Saturday, February 15, 2014

Saxophone Skills: Do You Know The Wisdom Of The Five Points? The Secret To Fast Fingers Part l

The Secret to Fast Fingers Part 1: The 5 Stability Points

by Sarah Wolkowski, Saxophone By The Lake

There are just some things we don’t hold close to our hearts.

Tax bills, depleted uranium, soiled diapers... best dealt with at a distance - don’t you agree?

The saxophone, on the other hand, is best kept close.

It’s useful to think of the instrument as an additional appendage.

As a wise-one once said, ‘Don’t bend to play the saxophone, bring the saxophone to you!’

It’s an instrument of ergonomic perfection. It was designed to fit the human body, unlike older instruments, which developed over decades of trial and error.

Use the wisdom of the Five Stability Points, and technical excellence is in your future!

In sequence...

1. The entire weight of the saxophone is supported by the neck strap. No other part of your body lifts or carries any of the weight. Your neck does it all. The neck strap should be adjusted so that the mouthpiece slides easily into the mouth. Neither should you extend your neck up to reach for the mouthpiece, nor tilt your head down. Most often, students don’t raise the neck strap high enough, and end up pushing or extending their necks forward and down, destroying good posture, and choking off the air flow. Pull up your strap. Keep you head balanced on your shoulders, with your neck in a neutral and relaxed position, and see how the mouthpiece comes to you.

2. The right hand thumb hooks under the thumb rest. Once hooked, the ball of your thumb presses against the body of the instrument. Lightly push the saxophone forward, and slightly to the left.

3. The left hand thumb rests on the button and the octave key mechanism. To counter-balance, your left hand thumb, positioned diagonally across the button and the octave key pushes the instrument forward and slightly to the right. The thumbs work in conjunction, pushing away and against each other to stabilize the body of the instrument.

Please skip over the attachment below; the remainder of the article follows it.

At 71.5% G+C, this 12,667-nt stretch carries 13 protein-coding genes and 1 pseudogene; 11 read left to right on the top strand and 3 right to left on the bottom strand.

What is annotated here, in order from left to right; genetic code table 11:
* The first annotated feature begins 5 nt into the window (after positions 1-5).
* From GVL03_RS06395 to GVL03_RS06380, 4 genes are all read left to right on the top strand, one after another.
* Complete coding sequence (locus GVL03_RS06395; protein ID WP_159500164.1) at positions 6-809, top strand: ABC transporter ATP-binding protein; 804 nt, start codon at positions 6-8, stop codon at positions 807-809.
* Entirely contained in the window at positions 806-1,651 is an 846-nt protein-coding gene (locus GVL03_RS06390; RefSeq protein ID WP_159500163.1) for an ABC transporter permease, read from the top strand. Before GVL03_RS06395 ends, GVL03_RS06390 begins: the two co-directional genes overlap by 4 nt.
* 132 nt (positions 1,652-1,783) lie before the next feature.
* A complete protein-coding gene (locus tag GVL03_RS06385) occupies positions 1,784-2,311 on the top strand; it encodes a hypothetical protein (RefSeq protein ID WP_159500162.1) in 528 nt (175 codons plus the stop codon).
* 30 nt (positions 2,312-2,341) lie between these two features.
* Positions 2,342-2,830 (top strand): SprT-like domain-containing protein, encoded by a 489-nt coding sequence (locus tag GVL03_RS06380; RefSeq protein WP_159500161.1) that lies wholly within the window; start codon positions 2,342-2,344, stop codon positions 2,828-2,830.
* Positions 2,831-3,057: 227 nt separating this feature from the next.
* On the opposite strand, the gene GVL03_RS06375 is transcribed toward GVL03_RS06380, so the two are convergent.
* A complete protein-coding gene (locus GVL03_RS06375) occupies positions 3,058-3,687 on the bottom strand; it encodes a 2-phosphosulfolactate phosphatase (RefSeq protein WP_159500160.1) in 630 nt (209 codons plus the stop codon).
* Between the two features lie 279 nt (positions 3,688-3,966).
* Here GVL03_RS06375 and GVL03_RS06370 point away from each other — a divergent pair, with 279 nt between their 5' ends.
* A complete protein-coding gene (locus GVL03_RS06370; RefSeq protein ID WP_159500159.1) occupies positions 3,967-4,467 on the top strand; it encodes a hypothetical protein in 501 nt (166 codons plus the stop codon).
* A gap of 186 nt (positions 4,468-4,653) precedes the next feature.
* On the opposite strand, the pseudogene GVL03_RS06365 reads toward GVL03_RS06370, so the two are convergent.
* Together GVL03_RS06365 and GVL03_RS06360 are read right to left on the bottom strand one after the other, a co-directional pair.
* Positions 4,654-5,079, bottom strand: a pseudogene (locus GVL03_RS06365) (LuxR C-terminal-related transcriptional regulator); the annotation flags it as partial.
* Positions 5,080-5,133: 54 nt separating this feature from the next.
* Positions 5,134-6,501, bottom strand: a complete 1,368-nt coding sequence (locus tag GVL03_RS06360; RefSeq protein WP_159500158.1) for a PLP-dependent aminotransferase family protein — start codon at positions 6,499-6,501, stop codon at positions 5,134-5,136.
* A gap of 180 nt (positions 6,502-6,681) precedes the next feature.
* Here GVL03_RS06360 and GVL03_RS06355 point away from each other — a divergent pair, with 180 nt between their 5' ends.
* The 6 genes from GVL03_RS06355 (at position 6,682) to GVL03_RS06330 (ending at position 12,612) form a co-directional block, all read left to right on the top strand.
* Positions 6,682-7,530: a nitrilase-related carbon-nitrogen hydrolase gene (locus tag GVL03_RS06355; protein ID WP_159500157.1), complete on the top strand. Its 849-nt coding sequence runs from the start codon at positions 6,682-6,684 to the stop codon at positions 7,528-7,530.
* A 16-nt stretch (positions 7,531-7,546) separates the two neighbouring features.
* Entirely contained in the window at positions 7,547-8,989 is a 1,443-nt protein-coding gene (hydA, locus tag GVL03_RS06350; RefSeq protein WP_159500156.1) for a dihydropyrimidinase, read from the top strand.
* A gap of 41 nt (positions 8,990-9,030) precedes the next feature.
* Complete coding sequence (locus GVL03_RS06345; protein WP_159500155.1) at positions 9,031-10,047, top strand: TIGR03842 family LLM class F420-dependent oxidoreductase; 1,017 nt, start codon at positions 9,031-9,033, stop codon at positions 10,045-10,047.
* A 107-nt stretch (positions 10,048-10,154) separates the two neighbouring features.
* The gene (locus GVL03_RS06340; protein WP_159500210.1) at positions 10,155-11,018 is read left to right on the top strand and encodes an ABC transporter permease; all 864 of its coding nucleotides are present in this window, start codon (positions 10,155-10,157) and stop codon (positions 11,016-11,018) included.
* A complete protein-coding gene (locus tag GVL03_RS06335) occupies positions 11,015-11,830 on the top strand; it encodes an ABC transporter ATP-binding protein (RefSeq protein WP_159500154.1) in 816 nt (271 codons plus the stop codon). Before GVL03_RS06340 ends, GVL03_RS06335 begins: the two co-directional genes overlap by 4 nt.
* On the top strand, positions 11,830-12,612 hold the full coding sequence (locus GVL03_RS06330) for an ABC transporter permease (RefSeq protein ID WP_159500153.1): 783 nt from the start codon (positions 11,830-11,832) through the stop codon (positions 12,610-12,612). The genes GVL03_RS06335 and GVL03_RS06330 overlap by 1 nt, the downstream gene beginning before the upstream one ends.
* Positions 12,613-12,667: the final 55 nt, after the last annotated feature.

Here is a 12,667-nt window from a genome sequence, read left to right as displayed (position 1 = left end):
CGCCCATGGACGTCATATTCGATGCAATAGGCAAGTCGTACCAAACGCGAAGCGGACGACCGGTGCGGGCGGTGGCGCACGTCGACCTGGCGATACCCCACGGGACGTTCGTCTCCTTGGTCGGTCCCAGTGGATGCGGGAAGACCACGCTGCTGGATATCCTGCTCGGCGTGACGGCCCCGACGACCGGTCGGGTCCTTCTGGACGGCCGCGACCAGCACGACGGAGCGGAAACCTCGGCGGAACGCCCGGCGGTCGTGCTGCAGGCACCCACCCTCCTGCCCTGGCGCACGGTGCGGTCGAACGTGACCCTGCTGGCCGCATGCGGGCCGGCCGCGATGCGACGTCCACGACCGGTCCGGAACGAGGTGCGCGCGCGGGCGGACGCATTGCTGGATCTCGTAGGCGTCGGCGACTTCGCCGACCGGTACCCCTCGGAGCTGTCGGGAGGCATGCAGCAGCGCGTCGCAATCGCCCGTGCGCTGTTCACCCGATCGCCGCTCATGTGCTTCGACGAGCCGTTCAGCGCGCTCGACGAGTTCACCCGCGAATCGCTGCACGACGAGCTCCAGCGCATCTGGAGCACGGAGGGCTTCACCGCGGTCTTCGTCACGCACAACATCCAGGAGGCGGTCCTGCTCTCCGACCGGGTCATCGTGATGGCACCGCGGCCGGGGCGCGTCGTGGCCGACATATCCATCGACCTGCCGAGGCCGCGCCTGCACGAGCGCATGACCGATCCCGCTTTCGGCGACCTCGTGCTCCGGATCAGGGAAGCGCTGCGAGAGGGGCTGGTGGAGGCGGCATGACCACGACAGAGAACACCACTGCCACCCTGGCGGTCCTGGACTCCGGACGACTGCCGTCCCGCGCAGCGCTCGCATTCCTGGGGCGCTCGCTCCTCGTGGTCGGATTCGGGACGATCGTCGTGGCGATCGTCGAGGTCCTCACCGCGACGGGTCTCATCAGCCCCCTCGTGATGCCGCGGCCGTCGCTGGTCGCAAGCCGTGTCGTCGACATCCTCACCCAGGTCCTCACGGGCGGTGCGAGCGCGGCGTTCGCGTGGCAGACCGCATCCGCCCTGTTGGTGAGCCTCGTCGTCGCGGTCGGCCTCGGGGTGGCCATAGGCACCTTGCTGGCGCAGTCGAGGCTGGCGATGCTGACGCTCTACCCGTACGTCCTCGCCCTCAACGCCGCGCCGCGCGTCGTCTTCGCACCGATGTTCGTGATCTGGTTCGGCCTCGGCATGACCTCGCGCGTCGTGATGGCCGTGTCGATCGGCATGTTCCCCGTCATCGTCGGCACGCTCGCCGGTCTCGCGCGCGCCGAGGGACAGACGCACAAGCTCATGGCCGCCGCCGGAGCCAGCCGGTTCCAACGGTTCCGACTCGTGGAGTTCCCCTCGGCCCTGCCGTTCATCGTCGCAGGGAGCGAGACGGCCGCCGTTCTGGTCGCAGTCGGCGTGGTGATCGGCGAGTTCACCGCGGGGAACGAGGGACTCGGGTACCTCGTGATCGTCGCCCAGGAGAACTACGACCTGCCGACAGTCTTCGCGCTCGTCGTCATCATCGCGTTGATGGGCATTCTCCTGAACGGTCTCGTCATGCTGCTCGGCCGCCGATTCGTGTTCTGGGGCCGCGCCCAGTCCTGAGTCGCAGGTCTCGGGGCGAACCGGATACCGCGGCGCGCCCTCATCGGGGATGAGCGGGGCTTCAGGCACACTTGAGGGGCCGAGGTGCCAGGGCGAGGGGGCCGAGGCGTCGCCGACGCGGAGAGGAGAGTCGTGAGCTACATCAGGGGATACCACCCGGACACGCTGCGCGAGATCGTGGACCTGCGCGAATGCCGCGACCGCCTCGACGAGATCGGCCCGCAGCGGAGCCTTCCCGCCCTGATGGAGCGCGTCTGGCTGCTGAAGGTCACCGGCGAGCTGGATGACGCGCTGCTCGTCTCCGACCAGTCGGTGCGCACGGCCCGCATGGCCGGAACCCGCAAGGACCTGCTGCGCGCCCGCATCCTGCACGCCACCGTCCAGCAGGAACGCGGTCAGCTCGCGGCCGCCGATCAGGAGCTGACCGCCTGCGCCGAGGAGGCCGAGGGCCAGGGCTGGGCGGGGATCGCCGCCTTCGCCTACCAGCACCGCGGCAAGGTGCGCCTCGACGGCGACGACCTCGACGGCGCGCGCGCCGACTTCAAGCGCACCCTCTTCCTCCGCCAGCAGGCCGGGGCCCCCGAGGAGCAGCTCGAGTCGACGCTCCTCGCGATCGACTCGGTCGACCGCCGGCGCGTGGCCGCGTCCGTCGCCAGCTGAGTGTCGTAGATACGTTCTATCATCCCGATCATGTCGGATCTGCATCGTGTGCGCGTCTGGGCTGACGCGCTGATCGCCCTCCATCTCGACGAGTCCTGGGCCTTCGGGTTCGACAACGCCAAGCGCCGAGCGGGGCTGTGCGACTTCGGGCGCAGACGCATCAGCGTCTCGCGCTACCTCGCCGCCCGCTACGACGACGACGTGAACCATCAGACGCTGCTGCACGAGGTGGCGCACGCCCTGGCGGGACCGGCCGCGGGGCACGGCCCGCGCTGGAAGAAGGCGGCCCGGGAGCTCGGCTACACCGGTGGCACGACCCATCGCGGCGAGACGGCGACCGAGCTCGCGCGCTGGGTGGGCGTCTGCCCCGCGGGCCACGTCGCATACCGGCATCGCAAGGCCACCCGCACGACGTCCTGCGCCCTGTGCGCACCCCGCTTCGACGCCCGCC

4. The top teeth contact the top of the mouthpiece with the full weight of your head bearing down. The human heads weighs an amazing 10 pounds! That’s 4.5 kilograms, if you like. Imagine lifting a 10 pound bowling ball. That is a lot of weight! There is an easy way of testing if you are using enough force. Observe the neck of the saxophone: it should be motionless when you play. If you clamp down with too much force, over time, an indentation will develop on the mouthpiece. To avoid disfiguring mouthpieces, band teachers and instrument dealers will, understandably, attach black pads or mouthpiece cushions to the top of the mouthpiece. These pads provide a softer cushion for the teeth, and subsequently, most students will overcompensate, and clamp down with too much force. This can lead to pain in the jaw. With the right technique, these patches are not necessary. The natural weight of the head provides just enough force to stabilize the mouthpiece.

5. The bottom or side of the saxophone must be balanced on the body. When standing with the alto saxophone, the key guard covering the Eb key has to make contact with the body, usually in the area of the lower abdomen. Proper thumb positioning should make it easy to push this key guard against the body, stabilizing the lower half of the instrument. With the tenor and the baritone, the stability is achieved by resting the keyless side of the instrument against the right thigh.

The five stability points push the saxophone into a motionless freeze-frame, as if the instrument is suspended in space. Instead of holding the instrument, it becomes integrated into your body position. This allows your fingers to be totally free of any tension or strain, and they can move extremely quickly up and down the saxophone keyboard. In addition to maximum finger efficiency, you avoid the risk of injury.

Relax, stabilize your saxophone, and enjoy the virtuosity of your fingers!

Series presented by

Sarah Anne Wolkowski, B.Mus (McGill) M.Mus (U. of Alberta)
Saxophone Performance and Instruction

1 comment:

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